Chemical defense

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Chemical defense is the use of chemical compounds by biological organisms to deter herbivory and predation. Chemical defenses can also be used in competitive interactions between species to prevent overgrowth or maintain spatial dominance.

In plants[edit]

Chemical defenses are one of the most common adaptive strategies employed by plants to lower herbivory. The production of capsaicin in many strains of bell peppers is one such defense familiar to humans. These defenses are common and can be direct or indirect and happen in response to plant damage, genetic modification, and can affect survival, and growth. Chemical defenses can also be in the form of non-volatile compounds that can attract natural predators of the herbivore. These defenses happen by themselves or in conjunction with others.[1] The bark of many species of conifers contain high amounts of phenolics. These chemical defenses act as anti-fungals and inhibit herbivory by producing hydrolytic enzymes that prevent many insects from penetrating the tough exterior found on many conifers.[2]

In animals[edit]

Chemical defense is most common in insects, but can also occur in mammals. The skunk is a particularly dramatic mammalian example. Other examples include the bombardier beetle which can accurately shoot a predator with a stream of boiling poison, the ornate moth which excretes a frothy alkaloid mixture, and the Pacific beetle cockroach sprays a quinone mixture from modified spiracles.

Slow Growing Plants Vs. Fast Growing Plants[edit]

The chemicals used for defense produced by the plant species depend on the amount of nutrients available in the environment. Fast growing species with lots of nutrients available to use often have a diverse amount of chemicals that have a high turn over rate. Slow growing species with low nutrient levels often have lignins or polyphenolic chemicals that have dosage dependent effects that have slow turn over rates. [3]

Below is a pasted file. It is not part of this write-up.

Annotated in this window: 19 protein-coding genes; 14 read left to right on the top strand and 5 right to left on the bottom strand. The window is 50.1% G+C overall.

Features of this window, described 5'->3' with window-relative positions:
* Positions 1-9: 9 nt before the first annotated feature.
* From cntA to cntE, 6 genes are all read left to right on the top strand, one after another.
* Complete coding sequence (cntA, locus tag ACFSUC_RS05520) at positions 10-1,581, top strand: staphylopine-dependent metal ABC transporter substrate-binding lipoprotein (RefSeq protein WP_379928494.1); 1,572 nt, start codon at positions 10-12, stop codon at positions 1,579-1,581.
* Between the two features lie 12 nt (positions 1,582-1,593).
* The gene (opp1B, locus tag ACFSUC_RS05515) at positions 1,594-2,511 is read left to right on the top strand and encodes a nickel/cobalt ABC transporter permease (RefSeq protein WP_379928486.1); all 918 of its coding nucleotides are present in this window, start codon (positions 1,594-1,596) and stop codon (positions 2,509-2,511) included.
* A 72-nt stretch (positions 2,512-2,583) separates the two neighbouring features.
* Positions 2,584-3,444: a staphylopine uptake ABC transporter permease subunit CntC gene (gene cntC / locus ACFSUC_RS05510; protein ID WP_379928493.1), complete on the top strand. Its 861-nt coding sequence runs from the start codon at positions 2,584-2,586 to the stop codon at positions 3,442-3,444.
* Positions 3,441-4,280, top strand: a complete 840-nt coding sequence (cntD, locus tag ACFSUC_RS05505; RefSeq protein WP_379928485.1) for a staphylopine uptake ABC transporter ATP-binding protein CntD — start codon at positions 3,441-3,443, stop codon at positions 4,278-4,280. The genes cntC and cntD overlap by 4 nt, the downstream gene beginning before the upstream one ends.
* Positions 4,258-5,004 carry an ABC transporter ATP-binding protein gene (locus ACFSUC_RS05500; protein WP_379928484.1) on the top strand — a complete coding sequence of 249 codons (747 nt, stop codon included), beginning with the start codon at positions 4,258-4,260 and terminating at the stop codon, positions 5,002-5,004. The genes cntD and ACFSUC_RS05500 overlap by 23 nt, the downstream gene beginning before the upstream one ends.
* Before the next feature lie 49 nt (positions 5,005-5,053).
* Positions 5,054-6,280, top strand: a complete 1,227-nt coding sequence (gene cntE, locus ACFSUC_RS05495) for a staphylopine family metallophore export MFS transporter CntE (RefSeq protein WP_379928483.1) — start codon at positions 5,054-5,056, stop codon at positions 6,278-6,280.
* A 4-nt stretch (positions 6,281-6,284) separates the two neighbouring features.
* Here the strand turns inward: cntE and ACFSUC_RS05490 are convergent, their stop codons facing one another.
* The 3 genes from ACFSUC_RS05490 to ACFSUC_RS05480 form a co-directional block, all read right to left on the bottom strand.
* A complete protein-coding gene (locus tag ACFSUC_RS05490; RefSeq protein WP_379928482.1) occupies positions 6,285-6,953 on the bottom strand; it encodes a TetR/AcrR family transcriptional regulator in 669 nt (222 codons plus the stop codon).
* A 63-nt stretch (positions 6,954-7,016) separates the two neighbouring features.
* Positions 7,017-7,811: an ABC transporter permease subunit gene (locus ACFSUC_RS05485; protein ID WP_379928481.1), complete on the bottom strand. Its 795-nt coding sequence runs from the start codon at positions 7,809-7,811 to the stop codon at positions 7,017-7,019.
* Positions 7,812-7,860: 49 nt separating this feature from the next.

Marine invertebrate animals also harbor chemical defenses that protect them from predators, particularly tropical marine sponges,[4] gorgonian corals,[5] nudibranch molluscs,[6] and tunicates.[7]


  1. ^ War, Abdul Rashid; Paulraj, Michael Gabriel; Ahmad, Tariq; Buhroo, Abdul Ahad; Hussain, Barkat; Ignacimuthu, Savarimuthu; Sharma, Hari Chand (2012-10-01). "Mechanisms of plant defense against insect herbivores". Plant Signaling & Behavior. 7 (10): 1306–1320. ISSN 1559-2316. PMC 3493419Freely accessible. PMID 22895106. doi:10.4161/psb.21663. 
  2. ^ Franceschi, Vincent R.; Krokene, Paal; Christiansen, Erik; Krekling, Trygve (2005-08-01). "Anatomical and chemical defenses of conifer bark against bark beetles and other pests". New Phytologist. 167 (2): 353–376. ISSN 1469-8137. doi:10.1111/j.1469-8137.2005.01436.x. 
  3. ^ Coley, Phyllis (11/22/1985). "Resource Availability and Plant Antiherbivore Defense". Science. Vol.230: 895-899.  Check date values in: |access-date=, |date= (help);
  4. ^ Pawlik, J. R. (2011). "The chemical ecology of sponges on Caribbean reefs: Natural products shape natural systems.". BioScience. 61: 888–898. doi:10.1525/bio.2011.61.11.8. 
  5. ^ O'Neal, Will; Pawlik, Joseph R. (September 12, 2002). "A reappraisal of the chemical and physical defenses of Caribbean gorgonian corals against predatory fishes". Marine Ecology Progress Series. 240: 117–126. doi:10.3354/meps240117. 
  6. ^ Pawlik, J.R.; et al. (1988). "Defensive chemicals of the Spanish Dancer nudibranch, Hexabranchus sanguineus, and its egg ribbons: Macrolides derived from a sponge diet.". Journal of Experimental Marine Biology and Ecology. 119: 99–109. doi:10.1016/0022-0981(88)90225-0. 
  7. ^ Pisut, D,P.; Pawlik, J.R. (2002). "Anti-predatory chemical defenses of ascidians: secondary metabolites or inorganic acids?". Journal of Experimental Marine Biology and Ecology. 270: 203–214. doi:10.1016/S0022-0981(02)00023-0.